WASHINGTON — Workers at companies with more than 100 employees will be required to get a COVID-19 vaccine or submit to weekly testing under a new rule President Joe Biden unveiled Thursday — but is it feasible?

The rule applies to over 80 million workers in the private sector and falls under Biden’s six-part plan to combat the spread of the coronavirus.

“What more is there to wait for? What more do you need to see?” Biden said during a news conference announcing the plan. “We’ve made vaccinations free, safe and convenient. The vaccine is FDA approved. Over 200 million Americans have gotten at least one shot. We’ve been patient, but our patience is wearing thin.”

Employment law experts speculated in interviews with McClatchy News on whether the president has the power to implement such an expansive decree — one called it a “real stretch” — and what it might look like.

But they agreed a legal challenge was likely.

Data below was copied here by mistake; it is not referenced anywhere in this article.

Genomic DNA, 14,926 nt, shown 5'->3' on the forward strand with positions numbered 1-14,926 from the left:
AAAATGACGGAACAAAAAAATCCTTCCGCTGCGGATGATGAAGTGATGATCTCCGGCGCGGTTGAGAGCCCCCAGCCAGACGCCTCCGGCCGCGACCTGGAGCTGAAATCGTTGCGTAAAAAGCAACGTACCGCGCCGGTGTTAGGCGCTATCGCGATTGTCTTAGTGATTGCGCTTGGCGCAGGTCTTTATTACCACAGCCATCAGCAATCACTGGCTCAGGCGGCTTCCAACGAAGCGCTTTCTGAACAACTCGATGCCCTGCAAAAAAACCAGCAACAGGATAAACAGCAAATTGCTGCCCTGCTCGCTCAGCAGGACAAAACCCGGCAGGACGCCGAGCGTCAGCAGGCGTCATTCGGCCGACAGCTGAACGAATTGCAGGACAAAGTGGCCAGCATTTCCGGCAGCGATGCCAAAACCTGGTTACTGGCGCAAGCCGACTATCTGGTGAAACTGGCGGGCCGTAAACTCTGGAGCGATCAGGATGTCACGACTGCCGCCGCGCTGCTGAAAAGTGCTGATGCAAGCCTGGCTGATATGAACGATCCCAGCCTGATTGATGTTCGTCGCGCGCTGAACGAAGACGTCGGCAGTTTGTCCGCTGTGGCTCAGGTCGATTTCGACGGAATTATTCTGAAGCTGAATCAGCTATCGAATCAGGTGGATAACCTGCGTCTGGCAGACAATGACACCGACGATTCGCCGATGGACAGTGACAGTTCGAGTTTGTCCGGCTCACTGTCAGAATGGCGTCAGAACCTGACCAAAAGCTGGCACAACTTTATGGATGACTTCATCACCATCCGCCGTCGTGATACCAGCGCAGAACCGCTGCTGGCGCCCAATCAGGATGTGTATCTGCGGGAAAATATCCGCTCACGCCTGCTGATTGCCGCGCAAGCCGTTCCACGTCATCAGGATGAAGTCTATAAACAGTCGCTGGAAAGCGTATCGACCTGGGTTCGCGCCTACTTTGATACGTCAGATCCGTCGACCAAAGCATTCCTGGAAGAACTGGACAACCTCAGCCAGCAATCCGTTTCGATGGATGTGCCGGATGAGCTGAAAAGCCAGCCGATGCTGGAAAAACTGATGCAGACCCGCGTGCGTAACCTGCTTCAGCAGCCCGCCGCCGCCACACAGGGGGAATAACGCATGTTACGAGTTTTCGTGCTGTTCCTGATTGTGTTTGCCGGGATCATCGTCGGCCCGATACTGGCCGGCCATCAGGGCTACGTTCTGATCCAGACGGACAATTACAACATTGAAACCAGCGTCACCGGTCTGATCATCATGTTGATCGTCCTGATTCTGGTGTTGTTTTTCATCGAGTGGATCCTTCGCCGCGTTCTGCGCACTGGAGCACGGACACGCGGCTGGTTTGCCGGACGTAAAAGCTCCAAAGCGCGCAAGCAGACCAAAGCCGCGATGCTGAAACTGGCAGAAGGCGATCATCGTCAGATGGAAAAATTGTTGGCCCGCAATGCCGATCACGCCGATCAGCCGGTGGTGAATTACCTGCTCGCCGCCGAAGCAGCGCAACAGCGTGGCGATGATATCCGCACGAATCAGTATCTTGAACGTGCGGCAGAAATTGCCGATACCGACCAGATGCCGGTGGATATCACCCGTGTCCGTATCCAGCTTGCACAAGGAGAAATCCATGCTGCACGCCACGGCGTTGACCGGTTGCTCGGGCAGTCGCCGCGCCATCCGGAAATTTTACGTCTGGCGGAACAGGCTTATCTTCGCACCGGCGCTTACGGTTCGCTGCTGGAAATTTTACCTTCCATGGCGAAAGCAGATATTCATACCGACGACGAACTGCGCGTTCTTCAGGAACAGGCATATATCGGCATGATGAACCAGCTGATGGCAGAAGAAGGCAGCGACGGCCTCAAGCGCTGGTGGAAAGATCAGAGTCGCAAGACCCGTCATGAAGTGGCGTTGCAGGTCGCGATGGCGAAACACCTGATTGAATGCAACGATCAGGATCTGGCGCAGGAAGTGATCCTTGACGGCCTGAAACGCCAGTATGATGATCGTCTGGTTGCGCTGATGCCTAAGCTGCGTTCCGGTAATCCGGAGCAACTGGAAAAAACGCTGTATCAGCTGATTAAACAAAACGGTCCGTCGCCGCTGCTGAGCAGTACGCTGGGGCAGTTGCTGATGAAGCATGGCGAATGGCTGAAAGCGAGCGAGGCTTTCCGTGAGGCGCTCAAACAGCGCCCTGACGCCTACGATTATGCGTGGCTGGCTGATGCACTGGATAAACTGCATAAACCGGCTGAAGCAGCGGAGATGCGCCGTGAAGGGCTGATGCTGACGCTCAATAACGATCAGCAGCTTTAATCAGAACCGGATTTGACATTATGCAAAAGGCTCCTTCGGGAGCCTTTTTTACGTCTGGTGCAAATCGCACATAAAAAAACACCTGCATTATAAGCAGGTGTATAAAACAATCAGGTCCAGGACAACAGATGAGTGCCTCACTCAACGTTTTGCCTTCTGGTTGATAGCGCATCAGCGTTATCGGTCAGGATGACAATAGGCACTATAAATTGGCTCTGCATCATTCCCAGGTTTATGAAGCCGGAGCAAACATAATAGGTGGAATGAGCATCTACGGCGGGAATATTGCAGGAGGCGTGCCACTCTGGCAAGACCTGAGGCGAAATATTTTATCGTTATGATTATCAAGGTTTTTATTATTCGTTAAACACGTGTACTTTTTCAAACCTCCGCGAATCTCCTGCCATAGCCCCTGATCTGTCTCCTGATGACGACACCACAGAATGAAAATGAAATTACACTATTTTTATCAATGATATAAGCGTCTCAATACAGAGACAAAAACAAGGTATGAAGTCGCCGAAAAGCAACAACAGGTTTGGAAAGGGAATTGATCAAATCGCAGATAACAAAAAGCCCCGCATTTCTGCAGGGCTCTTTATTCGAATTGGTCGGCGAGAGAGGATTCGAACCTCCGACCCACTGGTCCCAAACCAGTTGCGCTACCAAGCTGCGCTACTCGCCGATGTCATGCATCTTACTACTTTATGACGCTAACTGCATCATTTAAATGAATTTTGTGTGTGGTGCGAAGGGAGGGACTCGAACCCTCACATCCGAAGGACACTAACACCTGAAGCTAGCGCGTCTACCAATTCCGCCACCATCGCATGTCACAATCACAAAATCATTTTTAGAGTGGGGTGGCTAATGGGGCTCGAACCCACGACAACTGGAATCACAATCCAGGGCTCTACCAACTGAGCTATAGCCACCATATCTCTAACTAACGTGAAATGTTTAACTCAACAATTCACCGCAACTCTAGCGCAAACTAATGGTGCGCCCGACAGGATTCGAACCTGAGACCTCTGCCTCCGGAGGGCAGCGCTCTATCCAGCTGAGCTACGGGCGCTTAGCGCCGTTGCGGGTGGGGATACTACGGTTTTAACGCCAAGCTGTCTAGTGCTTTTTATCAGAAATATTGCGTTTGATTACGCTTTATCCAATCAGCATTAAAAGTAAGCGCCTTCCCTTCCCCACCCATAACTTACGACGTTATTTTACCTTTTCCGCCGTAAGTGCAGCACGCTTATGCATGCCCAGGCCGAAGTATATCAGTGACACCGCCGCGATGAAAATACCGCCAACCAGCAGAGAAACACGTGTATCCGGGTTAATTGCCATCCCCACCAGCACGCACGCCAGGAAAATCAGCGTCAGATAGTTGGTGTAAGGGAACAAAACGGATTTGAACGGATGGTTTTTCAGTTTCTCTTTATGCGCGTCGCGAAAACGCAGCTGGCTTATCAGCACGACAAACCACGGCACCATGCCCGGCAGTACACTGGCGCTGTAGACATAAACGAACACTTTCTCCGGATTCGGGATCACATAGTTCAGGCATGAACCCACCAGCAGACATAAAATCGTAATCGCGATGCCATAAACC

“This raises more questions than it answers, both legally and practically,” said Dan Bowling, a senior lecturing fellow at Duke University’s School of Law.

The president has directed the Occupational Safety and Health Administration, otherwise known as OSHA, to draft a rule that would require employers with 100 or more employees to institute a vaccine requirement.

Workers who choose not to get vaccinated for whatever reason will be subject to weekly testing.

Employees will be given paid time off “for the time it takes for workers to get vaccinated or to recover if they are under the weather post-vaccination,” according to Biden’s announcement.

The rules will be issued as an “Emergency Temporary Standard.”

Faith Whittaker, chair of the employment practice at Dinsmore & Shohl in Ohio, said OSHA already had vaccine guidelines in place for private sector employees. Though the exact text of the rule hasn’t been released, she said it’s “essentially making what OSHA’s guidance is already into law.”

OSHA operates under the U.S. Department of Labor and oversees workplace health and safety regulations.

Not all employees are subject to OSHA’s rules, but the agency provides basic equipment training and sets workplace safety standards.

Unlike the Internal Revenue Service or the Securities and Exchange Commission, OSHA doesn’t have an expansive investigative department or as serious criminal penalties, Bowling said.